Richard Norris, a UK-based practice consultant with US teleconferencing experts Wainhouse Research, agrees: "Telepresence technology was a significant step up from historical videoconferencing, which was poor. It's even a step up from the current breed of higher-end videoconferencing equipment."

The question is whether these early telepresence systems will evolve into holographic videoconferencing systems in the quest for ultra-realism.

"You can imagine an extension of today's technology into a realm that's not too far away," says Schroeder. "You can think about the telepresence on-stage experience - that 360-degree view of somebody being physically there - being easily applied to a meeting situation."

The term 'easily' seems an exaggeration when one looks closely at the effort Cisco had to put in to stage its Bangalore-San Jose holographic link last year. While the networking side of it didn't differ much from a typical telepresence call between two distant sites, generating the on-stage 3D hologram involved some significant logistics issues.

Dimensional Studios, a London-based company, supplied Cisco with the complex holographic projection system. Called Musion Eyeliner, it had, until that point, only been used to show pre-recorded 3D images of people, such as Prince Charles, or animated characters, such as virtual pop stars Gorillaz.

For the Cisco on-stage telepresence demonstration, the projector was fitted on top of a high truss framework mounted on the stage. Live HD images of the San Jose executives were shined from this ultra-bright projector down to a large screen placed between the stage and the audience, hidden below stage level.

The images were reflected off this screen to be displayed on a large sheet of transparent, invisible foil (called Eyeliner) that ran across the stage. Only then could the original 2D images be perceived as a 3D rendering of the remote participants, who appeared walking and talking naturally on-stage.

It worked. But one can only wonder how such a complex approach could be replicated in a typical business meeting room.

One company that claims to have met this challenge is Digital Video Enterprises. Based in Irvine, California, DVE is also initially targeting the emerging market for 3D telepresence in live events. But, unlike the Cisco/Dimensional Studios approach, the DVE Telepresence Stage product does away with the large truss and foil.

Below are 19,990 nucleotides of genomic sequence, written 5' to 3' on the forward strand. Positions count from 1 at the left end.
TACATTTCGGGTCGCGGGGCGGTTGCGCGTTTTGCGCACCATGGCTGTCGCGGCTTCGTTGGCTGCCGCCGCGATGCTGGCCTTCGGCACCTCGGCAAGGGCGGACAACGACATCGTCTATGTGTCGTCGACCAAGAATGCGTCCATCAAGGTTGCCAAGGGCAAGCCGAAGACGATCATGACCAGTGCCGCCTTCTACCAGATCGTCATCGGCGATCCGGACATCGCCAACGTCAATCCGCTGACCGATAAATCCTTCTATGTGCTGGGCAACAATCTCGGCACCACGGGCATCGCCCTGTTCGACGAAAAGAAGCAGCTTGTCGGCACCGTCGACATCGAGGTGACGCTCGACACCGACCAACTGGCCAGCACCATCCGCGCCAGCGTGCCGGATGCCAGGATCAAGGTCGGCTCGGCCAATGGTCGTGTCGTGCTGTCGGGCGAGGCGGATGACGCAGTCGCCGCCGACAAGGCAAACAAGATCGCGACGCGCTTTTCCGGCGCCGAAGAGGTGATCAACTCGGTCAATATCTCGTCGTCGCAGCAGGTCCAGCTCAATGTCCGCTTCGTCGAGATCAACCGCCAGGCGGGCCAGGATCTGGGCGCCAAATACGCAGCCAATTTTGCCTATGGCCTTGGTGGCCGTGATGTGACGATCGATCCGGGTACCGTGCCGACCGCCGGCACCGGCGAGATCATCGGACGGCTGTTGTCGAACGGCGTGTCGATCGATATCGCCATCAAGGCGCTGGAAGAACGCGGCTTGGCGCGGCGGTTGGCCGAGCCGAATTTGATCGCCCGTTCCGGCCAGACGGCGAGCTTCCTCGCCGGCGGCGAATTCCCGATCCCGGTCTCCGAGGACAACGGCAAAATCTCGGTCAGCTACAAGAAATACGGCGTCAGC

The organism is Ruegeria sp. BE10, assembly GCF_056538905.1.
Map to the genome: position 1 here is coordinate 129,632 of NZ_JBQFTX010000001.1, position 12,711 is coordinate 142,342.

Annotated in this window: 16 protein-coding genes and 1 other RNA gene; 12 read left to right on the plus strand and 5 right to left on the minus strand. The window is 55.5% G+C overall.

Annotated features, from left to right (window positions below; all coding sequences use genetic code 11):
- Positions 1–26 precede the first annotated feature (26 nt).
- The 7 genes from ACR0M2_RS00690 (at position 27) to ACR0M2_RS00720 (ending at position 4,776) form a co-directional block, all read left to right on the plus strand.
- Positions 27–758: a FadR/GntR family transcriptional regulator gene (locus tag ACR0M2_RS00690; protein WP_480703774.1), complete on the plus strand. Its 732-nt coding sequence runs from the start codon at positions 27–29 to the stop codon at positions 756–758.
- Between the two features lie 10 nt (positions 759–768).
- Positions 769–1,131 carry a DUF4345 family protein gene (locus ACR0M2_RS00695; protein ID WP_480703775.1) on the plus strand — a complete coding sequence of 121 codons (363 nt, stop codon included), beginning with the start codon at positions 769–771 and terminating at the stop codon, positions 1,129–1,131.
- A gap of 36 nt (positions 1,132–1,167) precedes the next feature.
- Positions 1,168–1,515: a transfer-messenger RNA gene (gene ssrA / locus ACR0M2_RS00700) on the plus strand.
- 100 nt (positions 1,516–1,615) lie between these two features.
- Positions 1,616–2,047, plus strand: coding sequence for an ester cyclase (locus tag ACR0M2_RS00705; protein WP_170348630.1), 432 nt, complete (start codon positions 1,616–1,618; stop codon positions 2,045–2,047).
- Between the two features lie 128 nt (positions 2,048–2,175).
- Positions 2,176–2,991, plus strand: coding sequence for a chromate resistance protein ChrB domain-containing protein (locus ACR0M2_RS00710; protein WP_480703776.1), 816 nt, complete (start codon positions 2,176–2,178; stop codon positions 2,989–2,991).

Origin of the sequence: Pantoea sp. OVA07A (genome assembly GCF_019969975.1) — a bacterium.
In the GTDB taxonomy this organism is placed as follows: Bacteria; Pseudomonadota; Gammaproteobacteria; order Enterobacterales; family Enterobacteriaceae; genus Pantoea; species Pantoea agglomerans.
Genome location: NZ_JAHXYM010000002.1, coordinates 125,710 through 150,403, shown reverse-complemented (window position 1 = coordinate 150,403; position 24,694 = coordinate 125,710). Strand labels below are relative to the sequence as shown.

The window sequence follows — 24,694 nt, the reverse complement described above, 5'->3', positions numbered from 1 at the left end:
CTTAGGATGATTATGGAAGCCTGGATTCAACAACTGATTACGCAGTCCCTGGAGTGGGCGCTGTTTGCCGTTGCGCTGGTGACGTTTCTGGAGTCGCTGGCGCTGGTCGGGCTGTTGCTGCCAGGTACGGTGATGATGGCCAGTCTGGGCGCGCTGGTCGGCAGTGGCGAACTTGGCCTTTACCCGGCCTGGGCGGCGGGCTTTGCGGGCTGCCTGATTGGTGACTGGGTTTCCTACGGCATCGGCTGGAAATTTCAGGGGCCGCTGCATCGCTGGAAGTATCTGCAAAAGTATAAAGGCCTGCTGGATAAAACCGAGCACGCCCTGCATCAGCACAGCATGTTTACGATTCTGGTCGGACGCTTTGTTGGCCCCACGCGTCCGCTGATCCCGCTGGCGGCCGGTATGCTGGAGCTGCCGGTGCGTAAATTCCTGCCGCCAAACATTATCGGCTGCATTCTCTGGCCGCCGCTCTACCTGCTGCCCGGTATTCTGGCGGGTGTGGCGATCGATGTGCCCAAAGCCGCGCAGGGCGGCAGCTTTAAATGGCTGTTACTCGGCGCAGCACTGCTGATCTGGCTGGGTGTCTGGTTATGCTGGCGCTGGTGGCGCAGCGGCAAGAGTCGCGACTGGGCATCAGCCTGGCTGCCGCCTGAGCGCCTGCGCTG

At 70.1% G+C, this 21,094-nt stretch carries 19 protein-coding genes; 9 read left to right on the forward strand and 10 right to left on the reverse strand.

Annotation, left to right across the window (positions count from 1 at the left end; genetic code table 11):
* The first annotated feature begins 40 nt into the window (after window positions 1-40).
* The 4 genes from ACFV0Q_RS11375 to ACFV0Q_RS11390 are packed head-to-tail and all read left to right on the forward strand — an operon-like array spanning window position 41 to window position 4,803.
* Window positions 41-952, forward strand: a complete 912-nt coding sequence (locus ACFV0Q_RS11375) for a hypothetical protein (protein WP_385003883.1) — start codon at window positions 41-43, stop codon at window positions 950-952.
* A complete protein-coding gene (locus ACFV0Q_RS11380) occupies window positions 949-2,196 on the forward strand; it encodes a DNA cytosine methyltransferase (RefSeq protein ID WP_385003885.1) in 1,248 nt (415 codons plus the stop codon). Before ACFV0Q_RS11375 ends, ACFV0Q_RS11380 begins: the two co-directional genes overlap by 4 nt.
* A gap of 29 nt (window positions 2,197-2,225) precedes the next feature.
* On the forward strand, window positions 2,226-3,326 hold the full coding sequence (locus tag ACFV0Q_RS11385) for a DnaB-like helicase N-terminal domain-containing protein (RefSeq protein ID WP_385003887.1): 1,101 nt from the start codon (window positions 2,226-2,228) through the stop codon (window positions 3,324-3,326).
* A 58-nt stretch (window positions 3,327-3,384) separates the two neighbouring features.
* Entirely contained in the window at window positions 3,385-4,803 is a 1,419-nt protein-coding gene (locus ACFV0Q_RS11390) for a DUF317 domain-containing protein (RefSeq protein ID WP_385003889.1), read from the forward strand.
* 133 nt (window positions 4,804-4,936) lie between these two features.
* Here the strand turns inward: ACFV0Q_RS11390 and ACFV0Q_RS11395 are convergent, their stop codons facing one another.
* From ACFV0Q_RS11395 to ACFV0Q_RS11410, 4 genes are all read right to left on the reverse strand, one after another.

Instead, it uses a Christie Mirage 16K projector, from which the image is displayed on a proprietary, transparent direct projection screen measuring 2.13m × 3m. The choice of codec is open, although the company recommends 1080p, and, more specifically, the Hi-Vision 1080p codec.

"The idea is that you can go into a venue and, essentially, the whole system will fit into two road cases," says Jeff Machtig, co-founder of DVE. "The only bit of planning required is to have a quality-of-service line for the bandwidth.

"Sometimes we'll bring a second projector and project what appear to be 3D holograms floating on the screen next to the person on the stage. We call this augmented reality telepresence, and what we're doing is mixing the presenter with media," says Machtig.

The second projector allows for what is known as 'stereoscopic 3D'. The system also supports 'volumetric 3D' (the illusion of something that appears to be 3D but really is 2D), achieved using chromakey techniques.

Based on much of the technology DVE uses on its stage system, the vendor has now designed what will effectively be the world's first corporate telepresence rooms to support holographic videoconferencing.

Called the Tele-Immersion Room, it will replace the bank of multiple HD plasma screens used in most other telepresence vendors' systems with a large, reflective optic running from one side of the room to the other. Built into the table there's a 120in rear-projection screen. Each of the purpose-built rooms will accommodate up to eight people.